Internet auction site eBay has left users of its services, including PayPal, with reason to be concerned after posting a message up on the community page urging users to change their passwords. Since the original message popped up a short while ago, the company has stepped out and clarified the situation, noting that a hacker may have “compromised a database containing encrypted passwords,” although was also keen to stipulate that only “non-financial data” had been affected.
It’s always concerning when a major company with hundreds of millions of accounts – particularly one with links to finances – reveals that it may have been hacked, and the way eBay dealt with a potential breach today leaves much to be desired. Instead of being clear from the onset, an empty message popped up on its community page insisting that users should change passwords, although the actual body of the post was non-existent.
Panic naturally ensued, with users worried that their PayPal accounts could have been cleaned out, but in actual fact, it does appear that the issue is relatively low-key. Nevertheless, there has been a breach, and so if you’re an eBay user, it’s definitely worth changing your password if only for peace of mind.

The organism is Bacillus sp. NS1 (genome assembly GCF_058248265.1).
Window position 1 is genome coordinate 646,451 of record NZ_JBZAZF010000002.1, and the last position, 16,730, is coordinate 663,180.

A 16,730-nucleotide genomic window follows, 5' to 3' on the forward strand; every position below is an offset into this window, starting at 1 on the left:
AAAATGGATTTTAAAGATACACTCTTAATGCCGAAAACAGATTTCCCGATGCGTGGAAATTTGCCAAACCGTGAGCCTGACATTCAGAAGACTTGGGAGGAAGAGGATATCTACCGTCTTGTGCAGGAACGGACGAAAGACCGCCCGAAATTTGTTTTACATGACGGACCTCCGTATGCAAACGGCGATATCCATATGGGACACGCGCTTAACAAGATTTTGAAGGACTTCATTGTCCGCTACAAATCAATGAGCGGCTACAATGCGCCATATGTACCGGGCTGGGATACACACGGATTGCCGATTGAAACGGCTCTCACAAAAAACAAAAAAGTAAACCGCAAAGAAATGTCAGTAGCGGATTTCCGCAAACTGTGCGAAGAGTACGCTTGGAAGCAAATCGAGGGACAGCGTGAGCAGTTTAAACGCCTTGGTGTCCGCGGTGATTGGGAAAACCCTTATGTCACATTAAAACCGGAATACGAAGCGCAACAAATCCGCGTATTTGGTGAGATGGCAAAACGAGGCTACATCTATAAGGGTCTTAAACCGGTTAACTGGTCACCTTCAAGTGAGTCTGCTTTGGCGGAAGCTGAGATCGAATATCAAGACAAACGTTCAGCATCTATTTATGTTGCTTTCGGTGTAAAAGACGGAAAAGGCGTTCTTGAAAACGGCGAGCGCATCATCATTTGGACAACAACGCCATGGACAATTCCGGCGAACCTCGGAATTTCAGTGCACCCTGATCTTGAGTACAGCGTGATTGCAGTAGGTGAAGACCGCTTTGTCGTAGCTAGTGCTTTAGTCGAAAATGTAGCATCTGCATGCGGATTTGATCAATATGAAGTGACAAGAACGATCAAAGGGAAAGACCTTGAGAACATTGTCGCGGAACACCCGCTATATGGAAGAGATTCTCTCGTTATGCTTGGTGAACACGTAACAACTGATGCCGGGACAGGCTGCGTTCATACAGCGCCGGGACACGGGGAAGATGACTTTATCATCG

Thankfully, large-scale security issues seem to be getting fewer and farther between as companies look to beef up on security, but even with the robust measures in place, human-made software will always inherently be imperfect. But while eBay and its own PayPal service can probably sweep this one under the rug, let’s hope that any future outbreaks or security lapses are dealt with in a more efficient manner than we’ve seen today.
After all, having users panicking about their personal info and financial data is something that, you hope, a company like eBay would want to avoid at all costs, and even though we’re very much relieved that accounts haven’t been hacked en masse, the company will probably want to have a quiet word with its PR team.
So, to sum up, if you’re an eBay or PayPal user, go ahead and change your password as soon as you can. The likelihood of you being hacked seems mightily slim anyway, but just to be on the safe side, don’t make it easy for a chancing hacker.